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My husband and I are in the middle of a big remodel. We’ve been planning this remodel for years — maybe five or six? — longer than I’ve even been sober. And we’ve gone through several iterations of what we wanted and needed, and multiple architects, before we finally agreed on a design and made a real game plan.
We finally decided we would tear down the first half of the house, which was built in the 1950’s, but keep the foundation and build off of it. We would leave the newer part of the house (built in the 90’s) but move a few things around. It’s a big remodel, and we knew it would be a huge endeavor.
But when we got the engineers involved and they took a look at the house and the design plans, they told us something we absolutely did not anticipate. The old foundation of the house wasn’t structurally sound. While we could keep the newer part of the house intact, as planned, we would need to rip up the old part of the house from the foundation up. This wasn’t just a remodel, it was a rebuild.
Then Covid hit, and there was a lumber shortage and finding construction workers became all but impossible, but finally last November we moved out of the house completely to start construction. It’s been an exasperating process. My family’s entire lives have been upended for the last six months and we will probably be out of our home for another six. It’s a commitment, an inconvenience, and sometimes it’s extremely uncomfortable. But it’s what we needed to do to create the life we desire in the long run. For me and my family. Because we are building a home that’s structurally sound. A home that can hold and honor the needs of me, my husband and two kids who are growing up faster than I can keep up.
This morning, I was thinking about that jarring news we’d received a few years ago, as I stood in front of the construction on the house. “Not structurally sound.” We would need to tear out the foundation on half the house and start over. I remembered that overwhelming fear of that news as I looked out today over the construction as they began putting on the trusses of the roof. The house is really starting to take it’s final shape now. We are still months out, but I can finally visualize what this is all going to look and feel like in 3D, not just on paper.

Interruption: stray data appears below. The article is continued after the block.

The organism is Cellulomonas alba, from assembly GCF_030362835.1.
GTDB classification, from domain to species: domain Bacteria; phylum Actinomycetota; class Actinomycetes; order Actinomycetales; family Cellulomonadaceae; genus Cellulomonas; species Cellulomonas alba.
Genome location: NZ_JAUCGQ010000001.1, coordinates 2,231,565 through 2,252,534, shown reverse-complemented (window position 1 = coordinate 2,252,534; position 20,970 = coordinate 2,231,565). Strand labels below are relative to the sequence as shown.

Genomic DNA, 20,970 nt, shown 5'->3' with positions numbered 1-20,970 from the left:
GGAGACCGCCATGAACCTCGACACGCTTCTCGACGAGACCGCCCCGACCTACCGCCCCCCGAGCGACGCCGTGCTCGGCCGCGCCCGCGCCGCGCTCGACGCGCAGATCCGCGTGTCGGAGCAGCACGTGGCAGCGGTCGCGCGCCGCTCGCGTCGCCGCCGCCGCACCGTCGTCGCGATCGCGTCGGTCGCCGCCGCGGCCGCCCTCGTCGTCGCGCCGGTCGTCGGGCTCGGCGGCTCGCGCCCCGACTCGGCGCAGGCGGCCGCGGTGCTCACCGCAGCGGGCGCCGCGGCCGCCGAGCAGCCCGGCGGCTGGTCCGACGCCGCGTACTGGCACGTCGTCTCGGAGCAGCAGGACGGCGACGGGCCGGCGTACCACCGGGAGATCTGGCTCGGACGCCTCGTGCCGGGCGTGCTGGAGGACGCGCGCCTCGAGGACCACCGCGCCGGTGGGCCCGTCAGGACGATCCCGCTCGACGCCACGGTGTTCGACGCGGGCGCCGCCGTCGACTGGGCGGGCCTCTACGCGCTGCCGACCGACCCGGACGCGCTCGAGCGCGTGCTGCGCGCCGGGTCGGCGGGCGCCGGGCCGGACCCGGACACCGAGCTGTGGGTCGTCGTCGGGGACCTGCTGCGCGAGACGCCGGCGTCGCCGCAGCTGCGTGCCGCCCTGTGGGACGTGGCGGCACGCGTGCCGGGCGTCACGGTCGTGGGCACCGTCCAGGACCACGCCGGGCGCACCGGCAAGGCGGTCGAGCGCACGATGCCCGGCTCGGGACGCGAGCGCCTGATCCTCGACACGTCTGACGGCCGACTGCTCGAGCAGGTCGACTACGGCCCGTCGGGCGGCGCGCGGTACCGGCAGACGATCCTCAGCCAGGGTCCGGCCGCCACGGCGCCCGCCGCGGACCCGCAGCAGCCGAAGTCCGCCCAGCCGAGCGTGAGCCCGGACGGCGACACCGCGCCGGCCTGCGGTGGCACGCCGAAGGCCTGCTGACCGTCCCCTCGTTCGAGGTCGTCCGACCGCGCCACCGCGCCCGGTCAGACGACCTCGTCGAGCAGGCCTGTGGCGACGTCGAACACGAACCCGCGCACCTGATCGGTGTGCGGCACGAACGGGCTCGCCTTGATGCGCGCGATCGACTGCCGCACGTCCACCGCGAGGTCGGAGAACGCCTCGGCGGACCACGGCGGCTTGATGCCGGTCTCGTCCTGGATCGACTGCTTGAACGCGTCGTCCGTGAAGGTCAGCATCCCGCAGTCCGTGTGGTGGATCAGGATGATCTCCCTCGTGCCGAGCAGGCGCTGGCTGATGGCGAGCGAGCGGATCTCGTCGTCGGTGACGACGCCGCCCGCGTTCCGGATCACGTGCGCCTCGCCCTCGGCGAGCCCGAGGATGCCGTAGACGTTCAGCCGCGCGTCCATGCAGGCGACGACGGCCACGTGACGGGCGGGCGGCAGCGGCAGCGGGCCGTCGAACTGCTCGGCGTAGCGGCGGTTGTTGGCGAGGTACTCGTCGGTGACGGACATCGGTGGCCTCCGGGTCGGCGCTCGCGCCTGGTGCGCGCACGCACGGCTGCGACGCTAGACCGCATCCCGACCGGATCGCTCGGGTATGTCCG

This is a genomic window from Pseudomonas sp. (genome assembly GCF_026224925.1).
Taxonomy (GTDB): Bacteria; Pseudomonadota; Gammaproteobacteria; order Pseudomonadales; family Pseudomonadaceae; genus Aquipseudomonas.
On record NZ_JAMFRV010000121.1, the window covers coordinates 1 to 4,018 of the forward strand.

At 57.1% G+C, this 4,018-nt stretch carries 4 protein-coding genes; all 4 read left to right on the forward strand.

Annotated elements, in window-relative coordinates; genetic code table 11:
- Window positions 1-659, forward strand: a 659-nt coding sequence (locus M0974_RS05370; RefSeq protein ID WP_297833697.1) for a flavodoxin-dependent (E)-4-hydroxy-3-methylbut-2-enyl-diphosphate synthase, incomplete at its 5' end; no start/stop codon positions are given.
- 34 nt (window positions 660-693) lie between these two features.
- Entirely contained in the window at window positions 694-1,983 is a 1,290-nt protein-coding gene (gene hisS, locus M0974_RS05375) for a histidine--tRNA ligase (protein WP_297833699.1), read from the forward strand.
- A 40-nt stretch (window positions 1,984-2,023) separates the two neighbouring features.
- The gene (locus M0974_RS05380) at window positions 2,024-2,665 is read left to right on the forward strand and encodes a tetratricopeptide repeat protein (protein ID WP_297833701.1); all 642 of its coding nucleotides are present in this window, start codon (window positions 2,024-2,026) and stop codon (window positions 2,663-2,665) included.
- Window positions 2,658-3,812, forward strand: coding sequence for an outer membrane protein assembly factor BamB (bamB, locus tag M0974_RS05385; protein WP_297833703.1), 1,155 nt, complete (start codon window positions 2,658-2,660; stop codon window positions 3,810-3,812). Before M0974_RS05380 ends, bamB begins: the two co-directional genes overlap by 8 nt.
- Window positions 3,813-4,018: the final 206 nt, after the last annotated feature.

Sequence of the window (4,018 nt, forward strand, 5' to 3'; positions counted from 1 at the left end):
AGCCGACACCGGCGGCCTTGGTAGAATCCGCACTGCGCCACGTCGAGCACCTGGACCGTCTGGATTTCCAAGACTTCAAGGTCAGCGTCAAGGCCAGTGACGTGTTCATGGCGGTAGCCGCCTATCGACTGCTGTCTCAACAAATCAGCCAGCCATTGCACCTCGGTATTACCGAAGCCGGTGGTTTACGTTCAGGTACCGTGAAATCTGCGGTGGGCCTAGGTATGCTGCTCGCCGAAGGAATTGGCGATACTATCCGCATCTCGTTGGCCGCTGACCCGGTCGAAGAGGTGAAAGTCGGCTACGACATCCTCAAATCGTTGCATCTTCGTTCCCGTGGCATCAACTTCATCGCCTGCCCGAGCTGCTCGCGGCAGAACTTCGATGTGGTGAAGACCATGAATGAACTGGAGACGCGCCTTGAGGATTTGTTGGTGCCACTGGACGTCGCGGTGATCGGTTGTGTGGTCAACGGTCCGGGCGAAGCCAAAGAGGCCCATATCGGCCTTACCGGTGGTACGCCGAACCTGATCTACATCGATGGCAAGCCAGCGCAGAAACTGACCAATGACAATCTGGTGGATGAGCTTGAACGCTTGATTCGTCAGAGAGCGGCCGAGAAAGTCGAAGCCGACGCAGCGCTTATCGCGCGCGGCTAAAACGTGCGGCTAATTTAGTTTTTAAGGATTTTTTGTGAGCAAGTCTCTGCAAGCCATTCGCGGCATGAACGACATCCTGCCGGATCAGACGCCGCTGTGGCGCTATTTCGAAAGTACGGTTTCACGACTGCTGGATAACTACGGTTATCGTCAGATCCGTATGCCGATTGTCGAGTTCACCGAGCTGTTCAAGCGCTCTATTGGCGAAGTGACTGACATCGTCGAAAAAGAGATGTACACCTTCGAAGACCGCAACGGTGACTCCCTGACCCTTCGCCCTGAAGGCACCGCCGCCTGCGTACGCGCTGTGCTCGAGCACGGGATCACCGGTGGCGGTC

I thought about how this entire rebuilding feels a lot like sobriety. I think I went into sobriety thinking it would be like a remodel, but it turned out to be a rebuild. I thought I was moving around some furniture and making a few rooms bigger, others smaller. But really, I was tearing out the foundation of the parts of me that weren’t structurally sound. I was starting pieces of me from scratch. The ground up. I was keeping the good bones, the parts of me that that make me uniquely who I am, and replacing the weaker parts — the temporary structures of coping mechanisms I needed to survive til now — with stronger bones that carry a lifetime warranty.
And it’s so utterly worth it. Every step of it. Every day. Every discomfort. From the bulldozing, to the groundwork. From the paperwork and permitting to the roof trusses.
Now is the fun part where I see the pieces coming together. I see the roof going up, the walls getting built. The whole family watched the concrete truck come and pour in sheer wonder and delight. But for months — years, in fact — we saw no progress. No visual changes. It was drawings on papers, conversations, calls to contractors and back and forth with city permits. It was rigorous and slow. It was draining and frustrating. My husband and I would argue about the plans, or the money, or if we should remodel at all! Sometimes I wondered if it was even worth it.
Now, though, I look back and say “Thank God.” Thank God we did each and every step to get us here because we are building a home that is structurally sound.
I can’t help but laugh at the parallels of this home rebuilding timeline to my own sobriety. I am, after all, five years sober and much of the early work that has gone on in this process has felt invisible, frustrating, and sometimes left me questioning the process altogether. But as I stood before our rapidly growing home this morning, I took a moment to bask in this structurally-strong life I’m building inside me. My family is stronger through my sobriety. My friendships, my marriage, and my parenting is more secure. My career has taken me on a whole new trajectory. I’m creating a life that is structurally sound while holding on to the good bones of what is distinctively me.
Maybe you are sitting where I sat several years ago, wondering if you need a remodel or a rebuild. Or maybe you are mid-rebuild and feeling the grueling frustration of feeling like nothing’s changing, or you expected faster progress. I’m here on the other side saying I wish you could see the view from this angle. It’s exciting. It’s beautiful. It’s empowering.
In your life transformation, you will keep some rooms and rebuild others, but together they build the bones of a home you can live in for the rest of your life. More importantly? A home you’ll want to live in.
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